I enjoyed Chase as a character and we get some nice insight into where he is in his life right now. Chase lost his husband and retired from his job in relatively close order and he is sort of feeling at a loss. This case gives him something to sink his teeth into, a sense of purpose he has been missing. We also learn a little about his past and his relationship with his sister and why it causes him be inclined to want to find innocence rather than guilt. The side characters are somewhat less developed, however, and tend to be fairly one dimensional. Gretz is almost a caricature in his awfulness, being rude, boorish, obnoxious, and argumentative with pretty much everyone. Just as some examples of his many horrible moments, here is when someone comments about the poor quality of their mother’s nursing home care:

“Cut the hearts-and-flowers crap,” Gretz snapped. “You sound like all the families I have to put up with. They think we’re going to make their dear old mommies and daddies young again. They got no idea what it takes to put up with these old fossils. I tell you, it’s a thankless job, and —“

or when talking to his wife:

Gretz noticed the glass in my hand. To his wife he said, “Go get me a beer. Make it cold. None of that piss-warm crap they serve over here.”

“The server will be here momentarily,” Sally said. “There’s no need for your wife to do anything.”

“I want a beer now,” Gretz bellowed.

At the same time that Gretz is basically a mustache-twirling villain, Chase seems to be sympathetic toward him. Not that someone deserves to die for being an ass, but it just left me confused as to how I was supposed to view Gretz as a reader. Does the author intend for Gretz to be far less offensive than I found him? Or maybe this is meant to indicate Chase finds a way to see the best in even the most awful people? I was just left somewhat confused as to how to take it all.

This book isn’t really a romance, but we do get a tiny dash of it here, as Chase meets a local man named, Mike, at the hotel and has a brief conversation. Chase is intrigued enough by Mike to hope they connect again, and they do run into each other a couple more times. But Chase seems to be thinking a lot more toward a future with this random man who lives in another country than I would have expected given how little time these guys actually spend together. I mean, it is a couple of quick chats, nothing more. But given this is the start of a series set in England, I assume things will develop further in future books. I’ll also note that I really liked that we are dealing with an older romantic lead here, as Chase is in his late 60s, which is rare for romance novels.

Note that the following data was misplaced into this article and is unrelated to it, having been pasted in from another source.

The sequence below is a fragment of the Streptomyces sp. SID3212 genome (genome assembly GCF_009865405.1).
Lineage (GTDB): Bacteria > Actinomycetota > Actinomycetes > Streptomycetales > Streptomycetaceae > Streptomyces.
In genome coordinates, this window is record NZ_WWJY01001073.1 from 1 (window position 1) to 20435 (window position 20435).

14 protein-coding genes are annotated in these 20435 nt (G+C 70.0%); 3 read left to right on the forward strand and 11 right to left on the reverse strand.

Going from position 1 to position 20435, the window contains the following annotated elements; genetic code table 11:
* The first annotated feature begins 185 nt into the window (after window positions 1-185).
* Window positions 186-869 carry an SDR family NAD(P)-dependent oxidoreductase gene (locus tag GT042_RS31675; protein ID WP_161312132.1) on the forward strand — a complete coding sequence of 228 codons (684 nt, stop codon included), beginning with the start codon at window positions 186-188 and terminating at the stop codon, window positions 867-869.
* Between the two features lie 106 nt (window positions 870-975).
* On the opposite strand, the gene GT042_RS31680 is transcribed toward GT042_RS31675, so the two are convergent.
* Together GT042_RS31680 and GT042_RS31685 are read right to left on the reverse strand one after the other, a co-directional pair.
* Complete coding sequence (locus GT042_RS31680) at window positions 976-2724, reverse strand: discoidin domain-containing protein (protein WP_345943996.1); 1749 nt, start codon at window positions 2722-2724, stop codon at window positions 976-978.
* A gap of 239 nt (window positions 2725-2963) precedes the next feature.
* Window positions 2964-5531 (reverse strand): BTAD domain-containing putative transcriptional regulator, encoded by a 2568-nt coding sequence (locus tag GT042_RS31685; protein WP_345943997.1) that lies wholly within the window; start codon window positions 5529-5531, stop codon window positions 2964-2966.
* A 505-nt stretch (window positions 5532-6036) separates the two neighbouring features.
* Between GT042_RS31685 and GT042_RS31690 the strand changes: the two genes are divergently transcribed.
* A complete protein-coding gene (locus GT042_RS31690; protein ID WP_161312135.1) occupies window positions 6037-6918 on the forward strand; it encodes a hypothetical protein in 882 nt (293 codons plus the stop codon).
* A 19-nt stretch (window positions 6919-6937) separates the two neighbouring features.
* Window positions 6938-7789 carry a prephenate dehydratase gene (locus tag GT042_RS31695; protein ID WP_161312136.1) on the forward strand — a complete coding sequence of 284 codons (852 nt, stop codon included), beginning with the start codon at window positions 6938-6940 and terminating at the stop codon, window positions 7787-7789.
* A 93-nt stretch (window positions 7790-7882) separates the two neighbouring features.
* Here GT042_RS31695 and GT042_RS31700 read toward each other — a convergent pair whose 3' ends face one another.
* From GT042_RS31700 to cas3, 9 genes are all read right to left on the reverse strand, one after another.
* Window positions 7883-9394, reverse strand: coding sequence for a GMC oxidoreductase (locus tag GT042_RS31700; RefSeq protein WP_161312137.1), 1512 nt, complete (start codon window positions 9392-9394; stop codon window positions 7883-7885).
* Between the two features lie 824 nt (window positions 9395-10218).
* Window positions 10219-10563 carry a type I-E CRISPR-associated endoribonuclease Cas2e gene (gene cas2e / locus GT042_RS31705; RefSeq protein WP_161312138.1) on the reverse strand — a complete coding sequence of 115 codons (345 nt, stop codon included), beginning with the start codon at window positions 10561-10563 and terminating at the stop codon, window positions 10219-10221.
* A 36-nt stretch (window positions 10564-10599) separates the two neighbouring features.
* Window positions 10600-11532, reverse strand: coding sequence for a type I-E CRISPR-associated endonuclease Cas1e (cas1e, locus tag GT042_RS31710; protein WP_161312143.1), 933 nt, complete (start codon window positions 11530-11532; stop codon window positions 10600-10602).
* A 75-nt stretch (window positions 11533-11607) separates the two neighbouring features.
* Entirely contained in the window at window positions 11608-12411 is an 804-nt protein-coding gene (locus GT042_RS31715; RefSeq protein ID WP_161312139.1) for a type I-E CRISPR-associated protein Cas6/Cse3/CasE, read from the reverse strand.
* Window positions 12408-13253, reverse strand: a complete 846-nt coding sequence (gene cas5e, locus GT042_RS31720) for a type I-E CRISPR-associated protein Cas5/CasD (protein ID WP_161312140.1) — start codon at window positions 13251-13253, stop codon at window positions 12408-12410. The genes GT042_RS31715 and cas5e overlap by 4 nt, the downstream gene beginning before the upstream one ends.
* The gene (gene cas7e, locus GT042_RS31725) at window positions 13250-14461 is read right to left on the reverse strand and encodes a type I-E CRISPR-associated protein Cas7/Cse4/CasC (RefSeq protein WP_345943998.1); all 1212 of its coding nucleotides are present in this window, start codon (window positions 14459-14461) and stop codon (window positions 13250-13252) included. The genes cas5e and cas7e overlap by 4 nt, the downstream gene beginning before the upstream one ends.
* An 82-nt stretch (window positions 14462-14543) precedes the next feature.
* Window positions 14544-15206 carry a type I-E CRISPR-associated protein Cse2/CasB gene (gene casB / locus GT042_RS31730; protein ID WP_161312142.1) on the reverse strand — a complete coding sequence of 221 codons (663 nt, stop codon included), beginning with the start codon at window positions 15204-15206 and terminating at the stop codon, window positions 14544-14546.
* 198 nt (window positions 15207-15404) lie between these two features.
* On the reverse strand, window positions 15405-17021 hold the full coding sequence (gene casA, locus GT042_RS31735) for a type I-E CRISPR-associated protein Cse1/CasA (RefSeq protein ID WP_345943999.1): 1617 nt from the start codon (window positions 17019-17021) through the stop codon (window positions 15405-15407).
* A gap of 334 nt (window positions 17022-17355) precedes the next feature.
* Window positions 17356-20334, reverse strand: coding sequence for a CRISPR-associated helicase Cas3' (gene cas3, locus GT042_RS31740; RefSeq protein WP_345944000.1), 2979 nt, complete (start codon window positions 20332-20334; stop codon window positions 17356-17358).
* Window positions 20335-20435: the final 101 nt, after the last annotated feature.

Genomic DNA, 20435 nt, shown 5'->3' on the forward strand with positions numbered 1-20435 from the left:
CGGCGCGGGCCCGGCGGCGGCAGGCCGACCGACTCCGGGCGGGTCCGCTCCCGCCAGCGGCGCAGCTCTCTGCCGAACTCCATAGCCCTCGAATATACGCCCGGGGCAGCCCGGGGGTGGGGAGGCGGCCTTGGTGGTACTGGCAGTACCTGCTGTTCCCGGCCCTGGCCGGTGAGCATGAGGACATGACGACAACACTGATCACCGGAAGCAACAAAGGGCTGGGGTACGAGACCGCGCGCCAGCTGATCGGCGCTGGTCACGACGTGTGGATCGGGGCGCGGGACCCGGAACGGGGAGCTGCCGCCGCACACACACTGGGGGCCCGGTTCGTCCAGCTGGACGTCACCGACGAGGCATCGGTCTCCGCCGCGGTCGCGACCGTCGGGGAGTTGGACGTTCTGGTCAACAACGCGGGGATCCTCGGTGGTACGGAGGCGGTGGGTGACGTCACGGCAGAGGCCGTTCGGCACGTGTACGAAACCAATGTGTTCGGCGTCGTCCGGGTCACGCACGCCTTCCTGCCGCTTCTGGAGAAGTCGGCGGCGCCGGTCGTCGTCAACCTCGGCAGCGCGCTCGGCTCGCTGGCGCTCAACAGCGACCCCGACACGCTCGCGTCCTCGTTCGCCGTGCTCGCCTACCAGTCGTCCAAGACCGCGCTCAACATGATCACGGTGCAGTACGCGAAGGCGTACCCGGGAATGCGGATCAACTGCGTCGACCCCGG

There were a few other things that didn’t totally make sense to me, but perhaps this is me coming from an American perspective. It seemed surprising to me that the police would include Chase in their investigation so readily, letting him in on private information and having him interview suspects, particularly since he should have theoretically been a low-level suspect himself. Also, the members of the tour group let the police interview them over and over again with no legal representation, even knowing they are considered murder suspects. Like I said, maybe this is my American sensibilities, but these are tourists being questioned as murder suspects for days and none of them bring in attorneys? Or call the American embassy or something? I mean, if I was suspected of murder on foreign soil, I certainly would want someone official by my side. And finally, it surprised me that this tour company is totally not involved in any of this. Someone is murdered on their tour, the tour leader is a new hire leading her first trip, the tour participants are all suspects, and literally no one from the tour company seems to talk to them or even show up at the hotel to speak to the police.

So I did have some issues here and overall the writing wasn’t as smooth as I would have liked. But I still find this series premise really intriguing and I am curious enough to give the next book a shot. I liked Chase and think there is some nice potential for the series.